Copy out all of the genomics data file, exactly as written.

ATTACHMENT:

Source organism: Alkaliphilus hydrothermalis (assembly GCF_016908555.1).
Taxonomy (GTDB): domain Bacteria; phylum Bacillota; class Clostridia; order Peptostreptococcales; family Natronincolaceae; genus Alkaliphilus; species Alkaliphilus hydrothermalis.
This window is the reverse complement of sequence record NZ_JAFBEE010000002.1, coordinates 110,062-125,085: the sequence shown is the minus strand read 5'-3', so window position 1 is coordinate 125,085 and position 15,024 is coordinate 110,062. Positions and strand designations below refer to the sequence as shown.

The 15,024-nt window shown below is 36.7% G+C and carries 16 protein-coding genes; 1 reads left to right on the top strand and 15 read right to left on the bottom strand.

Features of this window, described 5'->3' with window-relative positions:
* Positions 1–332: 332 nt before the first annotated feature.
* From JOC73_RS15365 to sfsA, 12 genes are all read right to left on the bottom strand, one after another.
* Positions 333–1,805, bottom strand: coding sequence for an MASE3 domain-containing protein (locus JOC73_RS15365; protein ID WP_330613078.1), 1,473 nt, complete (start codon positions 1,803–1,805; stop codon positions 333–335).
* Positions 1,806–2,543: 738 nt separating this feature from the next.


Source organism: Alkaliphilus hydrothermalis (assembly GCF_016908555.1).
Taxonomy (GTDB): domain Bacteria; phylum Bacillota; class Clostridia; order Peptostreptococcales; family Natronincolaceae; genus Alkaliphilus; species Alkaliphilus hydrothermalis.
This window is the reverse complement of sequence record NZ_JAFBEE010000002.1, coordinates 110,062-125,085: the sequence shown is the minus strand read 5'-3', so window position 1 is coordinate 125,085 and position 15,024 is coordinate 110,062. Positions and strand designations below refer to the sequence as shown.

The 15,024-nt window shown below is 36.7% G+C and carries 16 protein-coding genes; 1 reads left to right on the top strand and 15 read right to left on the bottom strand.

Features of this window, described 5'->3' with window-relative positions:
* Positions 1–332: 332 nt before the first annotated feature.
* From JOC73_RS15365 to sfsA, 12 genes are all read right to left on the bottom strand, one after another.
* Positions 333–1,805, bottom strand: coding sequence for an MASE3 domain-containing protein (locus JOC73_RS15365; protein ID WP_330613078.1), 1,473 nt, complete (start codon positions 1,803–1,805; stop codon positions 333–335).
* Positions 1,806–2,543: 738 nt separating this feature from the next.